Story & Recipe: Jesyka Farley
Growing up, the Ozark National Forest was basically my backyard. I spent most of my life (from 2 months old to 18 years old with a few more years sprinkled in after college) in a beautiful place called Hazel Valley, about 20 minutes east of Fayetteville past Elkins, in a house that my dad built. 2 1/2 years ago, my parents sold the house in the valley and started living their version of “retirement” back in Texas, where they both grew up.
One of the things I love about this recipe is the strong link to my childhood home it stirs up when I make it-the way it can pull me back to the valley-draw me back to that house with the metal roof, cedar posts on the porch, and country blue front door. I loved making this recipe with my mom around Christmas time as a gift we would give to friends and the few neighbors we had. My role was the assistant to steps 4 and 7. I still remember the sense of urgency (and importance) I felt grabbing the hot pads and spoon and running ahead of my mom to open the door for her to go outside onto the deck. We’d always pour the cinnamon oil into the pan on the corner of the deck, under the winter-bare branches of the wild cherry tree, and I’d wave the pot holders, frantically trying to fan the fumes away from us while looking out at the pond. The coughing brought on by inadvertent fume inhalation is still a vivid memory as well-but even that is a fond one. But my favorite job (aside from the eating) was cracking the red and green candy once it had hardened with the heavy end of the butter knife. Hearing that THWACK! and seeing the candy crack and “run” like breaking glass before we’d put the pieces into pint or half pint jars to gift was fun.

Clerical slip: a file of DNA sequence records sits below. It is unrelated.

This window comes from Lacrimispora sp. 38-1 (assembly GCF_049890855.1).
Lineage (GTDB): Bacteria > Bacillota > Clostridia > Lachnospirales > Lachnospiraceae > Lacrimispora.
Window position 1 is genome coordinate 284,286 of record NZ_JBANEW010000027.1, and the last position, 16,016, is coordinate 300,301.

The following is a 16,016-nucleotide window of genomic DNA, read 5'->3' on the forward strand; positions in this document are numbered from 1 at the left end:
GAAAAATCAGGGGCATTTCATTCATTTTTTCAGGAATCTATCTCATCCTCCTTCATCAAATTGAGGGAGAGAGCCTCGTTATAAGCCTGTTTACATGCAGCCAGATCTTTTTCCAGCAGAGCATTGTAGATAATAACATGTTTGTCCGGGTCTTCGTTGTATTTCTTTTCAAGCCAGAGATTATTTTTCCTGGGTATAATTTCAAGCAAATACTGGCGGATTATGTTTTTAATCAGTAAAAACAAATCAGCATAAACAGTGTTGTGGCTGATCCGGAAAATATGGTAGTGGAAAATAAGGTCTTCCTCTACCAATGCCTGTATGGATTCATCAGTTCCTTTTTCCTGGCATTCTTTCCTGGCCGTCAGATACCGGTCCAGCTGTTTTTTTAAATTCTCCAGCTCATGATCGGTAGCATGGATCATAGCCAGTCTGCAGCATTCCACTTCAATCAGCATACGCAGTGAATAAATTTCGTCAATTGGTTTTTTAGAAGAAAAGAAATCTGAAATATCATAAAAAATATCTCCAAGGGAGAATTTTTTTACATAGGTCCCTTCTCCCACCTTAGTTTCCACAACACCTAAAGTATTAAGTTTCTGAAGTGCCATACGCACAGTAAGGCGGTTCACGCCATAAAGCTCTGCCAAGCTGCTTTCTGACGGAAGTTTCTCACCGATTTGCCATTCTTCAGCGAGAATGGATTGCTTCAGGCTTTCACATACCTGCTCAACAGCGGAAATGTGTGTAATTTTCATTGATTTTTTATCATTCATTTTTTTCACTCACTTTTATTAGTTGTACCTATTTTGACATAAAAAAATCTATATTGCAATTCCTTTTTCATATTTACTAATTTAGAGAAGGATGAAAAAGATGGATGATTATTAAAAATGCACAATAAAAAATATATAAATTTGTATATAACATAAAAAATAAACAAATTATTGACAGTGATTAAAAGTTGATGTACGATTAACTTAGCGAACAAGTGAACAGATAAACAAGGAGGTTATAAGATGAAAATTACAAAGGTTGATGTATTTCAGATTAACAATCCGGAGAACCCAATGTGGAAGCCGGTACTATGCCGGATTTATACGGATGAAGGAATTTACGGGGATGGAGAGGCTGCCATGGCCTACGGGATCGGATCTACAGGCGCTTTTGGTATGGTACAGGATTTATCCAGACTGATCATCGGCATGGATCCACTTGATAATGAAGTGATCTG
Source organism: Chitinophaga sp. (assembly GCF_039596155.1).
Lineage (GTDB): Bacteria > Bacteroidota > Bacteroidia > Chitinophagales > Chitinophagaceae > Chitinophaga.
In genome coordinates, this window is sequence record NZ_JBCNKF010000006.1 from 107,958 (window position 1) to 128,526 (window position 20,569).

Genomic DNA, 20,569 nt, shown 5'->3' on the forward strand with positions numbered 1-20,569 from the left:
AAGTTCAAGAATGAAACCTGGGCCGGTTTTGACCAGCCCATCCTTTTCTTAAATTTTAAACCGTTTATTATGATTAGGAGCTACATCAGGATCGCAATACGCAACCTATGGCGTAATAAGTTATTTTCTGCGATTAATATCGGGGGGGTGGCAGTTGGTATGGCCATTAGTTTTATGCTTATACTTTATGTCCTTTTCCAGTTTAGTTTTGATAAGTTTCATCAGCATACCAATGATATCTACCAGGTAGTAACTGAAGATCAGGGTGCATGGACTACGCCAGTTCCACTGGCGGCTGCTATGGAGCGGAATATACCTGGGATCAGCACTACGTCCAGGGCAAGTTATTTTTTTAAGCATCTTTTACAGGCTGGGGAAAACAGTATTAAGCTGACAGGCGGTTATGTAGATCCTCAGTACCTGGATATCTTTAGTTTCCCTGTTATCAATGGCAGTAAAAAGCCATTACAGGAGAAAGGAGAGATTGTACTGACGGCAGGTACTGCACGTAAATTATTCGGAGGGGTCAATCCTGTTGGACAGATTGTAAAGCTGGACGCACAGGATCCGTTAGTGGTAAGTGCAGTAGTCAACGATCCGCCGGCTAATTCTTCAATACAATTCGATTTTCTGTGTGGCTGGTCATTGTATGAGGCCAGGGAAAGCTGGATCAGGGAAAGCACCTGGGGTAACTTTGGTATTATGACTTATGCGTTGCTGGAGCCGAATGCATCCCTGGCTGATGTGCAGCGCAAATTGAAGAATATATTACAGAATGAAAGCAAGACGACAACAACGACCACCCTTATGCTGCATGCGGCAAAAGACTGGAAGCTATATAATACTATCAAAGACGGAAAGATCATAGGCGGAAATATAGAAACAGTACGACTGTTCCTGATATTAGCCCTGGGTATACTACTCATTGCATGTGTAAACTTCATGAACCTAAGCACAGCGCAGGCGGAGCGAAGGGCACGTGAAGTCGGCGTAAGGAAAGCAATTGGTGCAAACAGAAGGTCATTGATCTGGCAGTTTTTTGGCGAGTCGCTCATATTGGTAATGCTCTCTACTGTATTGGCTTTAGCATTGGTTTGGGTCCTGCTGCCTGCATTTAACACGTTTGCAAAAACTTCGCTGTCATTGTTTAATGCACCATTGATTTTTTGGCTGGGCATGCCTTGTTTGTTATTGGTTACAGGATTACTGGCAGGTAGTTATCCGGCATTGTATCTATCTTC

The past few years, I’ve started to make this to gift to friends and neighbors (with my mom serving as MY assistant to steps four and seven and any steps in between that I’m not being as attentive to as I should), which I believe means it is now a family tradition. My daughter is almost five, so I think next Christmas, she’ll join the ranks-waving a hot pad. I might even CONSIDER giving up my still-favorite-candy-thwacking job to give her a thrill and keep this thing going.
4 C sugar
1 C light Karo Syrup
1 C water
1/8 oz cinnamon oil
1. Get cookie sheet with edges all the way around. Cover with foil and then sprinkle powdered sugar on top of foil to prevent sticking (or use non-stick foil).
2. Add sugar, Karo, and water to heavy saucepan and boil until candy reaches temperature of 300 degrees.
3. Add food coloring to you liking.*
4. Then, with hot pad and spoon, carry pan OUTSIDE before adding cinnamon oil.
5. Add oil to pan while outside and stir well until thoroughly blended. Be careful not to inhale vapors from candy as vapors are very strong and will hurt.
6. Pour liquid candy into prepared pan (can be done inside or outside) and allow to cool and harden.
7. Crack candy with knife handle and then store in airtight container.
*all natural food coloring typically produces a lovely pastel coloring while the standard food coloring produces the expected colors